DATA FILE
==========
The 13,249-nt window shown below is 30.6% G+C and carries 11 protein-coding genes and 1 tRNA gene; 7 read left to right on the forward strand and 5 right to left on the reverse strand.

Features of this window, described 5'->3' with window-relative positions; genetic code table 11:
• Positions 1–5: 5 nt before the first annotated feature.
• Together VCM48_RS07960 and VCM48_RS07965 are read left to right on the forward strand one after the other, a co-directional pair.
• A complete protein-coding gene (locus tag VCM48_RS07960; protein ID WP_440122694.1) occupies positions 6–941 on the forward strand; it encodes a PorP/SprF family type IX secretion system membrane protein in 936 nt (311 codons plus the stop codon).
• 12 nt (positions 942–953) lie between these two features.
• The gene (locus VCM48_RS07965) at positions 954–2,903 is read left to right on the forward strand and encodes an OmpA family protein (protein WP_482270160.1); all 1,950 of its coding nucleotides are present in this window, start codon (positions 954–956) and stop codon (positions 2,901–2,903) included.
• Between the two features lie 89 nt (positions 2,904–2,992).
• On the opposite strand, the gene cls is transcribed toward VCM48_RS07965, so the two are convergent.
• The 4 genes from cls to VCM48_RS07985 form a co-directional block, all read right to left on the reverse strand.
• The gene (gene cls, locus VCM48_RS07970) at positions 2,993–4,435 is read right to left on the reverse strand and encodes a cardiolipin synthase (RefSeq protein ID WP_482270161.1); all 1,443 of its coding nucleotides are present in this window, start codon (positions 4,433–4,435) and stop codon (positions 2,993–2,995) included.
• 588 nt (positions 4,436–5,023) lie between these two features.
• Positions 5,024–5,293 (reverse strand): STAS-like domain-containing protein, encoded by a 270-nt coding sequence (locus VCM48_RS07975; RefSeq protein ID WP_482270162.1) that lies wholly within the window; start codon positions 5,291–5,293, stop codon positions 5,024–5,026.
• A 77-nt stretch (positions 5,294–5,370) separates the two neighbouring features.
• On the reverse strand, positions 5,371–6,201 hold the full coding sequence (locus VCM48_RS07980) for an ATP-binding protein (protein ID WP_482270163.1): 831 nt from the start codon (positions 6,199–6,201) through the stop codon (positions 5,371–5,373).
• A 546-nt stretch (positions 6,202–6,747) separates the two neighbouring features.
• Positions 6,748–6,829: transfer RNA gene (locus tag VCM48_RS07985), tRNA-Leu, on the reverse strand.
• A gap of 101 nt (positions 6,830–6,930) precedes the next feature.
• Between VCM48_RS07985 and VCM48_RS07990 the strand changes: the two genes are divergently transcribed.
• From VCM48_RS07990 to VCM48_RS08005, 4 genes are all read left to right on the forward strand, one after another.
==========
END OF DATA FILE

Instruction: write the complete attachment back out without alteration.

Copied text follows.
The 13,249-nt window shown below is 30.6% G+C and carries 11 protein-coding genes and 1 tRNA gene; 7 read left to right on the forward strand and 5 right to left on the reverse strand.

Features of this window, described 5'->3' with window-relative positions; genetic code table 11:
• Positions 1–5: 5 nt before the first annotated feature.
• Together VCM48_RS07960 and VCM48_RS07965 are read left to right on the forward strand one after the other, a co-directional pair.
• A complete protein-coding gene (locus tag VCM48_RS07960; protein ID WP_440122694.1) occupies positions 6–941 on the forward strand; it encodes a PorP/SprF family type IX secretion system membrane protein in 936 nt (311 codons plus the stop codon).
• 12 nt (positions 942–953) lie between these two features.
• The gene (locus VCM48_RS07965) at positions 954–2,903 is read left to right on the forward strand and encodes an OmpA family protein (protein WP_482270160.1); all 1,950 of its coding nucleotides are present in this window, start codon (positions 954–956) and stop codon (positions 2,901–2,903) included.
• Between the two features lie 89 nt (positions 2,904–2,992).
• On the opposite strand, the gene cls is transcribed toward VCM48_RS07965, so the two are convergent.
• The 4 genes from cls to VCM48_RS07985 form a co-directional block, all read right to left on the reverse strand.
• The gene (gene cls, locus VCM48_RS07970) at positions 2,993–4,435 is read right to left on the reverse strand and encodes a cardiolipin synthase (RefSeq protein ID WP_482270161.1); all 1,443 of its coding nucleotides are present in this window, start codon (positions 4,433–4,435) and stop codon (positions 2,993–2,995) included.
• 588 nt (positions 4,436–5,023) lie between these two features.
• Positions 5,024–5,293 (reverse strand): STAS-like domain-containing protein, encoded by a 270-nt coding sequence (locus VCM48_RS07975; RefSeq protein ID WP_482270162.1) that lies wholly within the window; start codon positions 5,291–5,293, stop codon positions 5,024–5,026.
• A 77-nt stretch (positions 5,294–5,370) separates the two neighbouring features.
• On the reverse strand, positions 5,371–6,201 hold the full coding sequence (locus VCM48_RS07980) for an ATP-binding protein (protein ID WP_482270163.1): 831 nt from the start codon (positions 6,199–6,201) through the stop codon (positions 5,371–5,373).
• A 546-nt stretch (positions 6,202–6,747) separates the two neighbouring features.
• Positions 6,748–6,829: transfer RNA gene (locus tag VCM48_RS07985), tRNA-Leu, on the reverse strand.
• A gap of 101 nt (positions 6,830–6,930) precedes the next feature.
• Between VCM48_RS07985 and VCM48_RS07990 the strand changes: the two genes are divergently transcribed.
• From VCM48_RS07990 to VCM48_RS08005, 4 genes are all read left to right on the forward strand, one after another.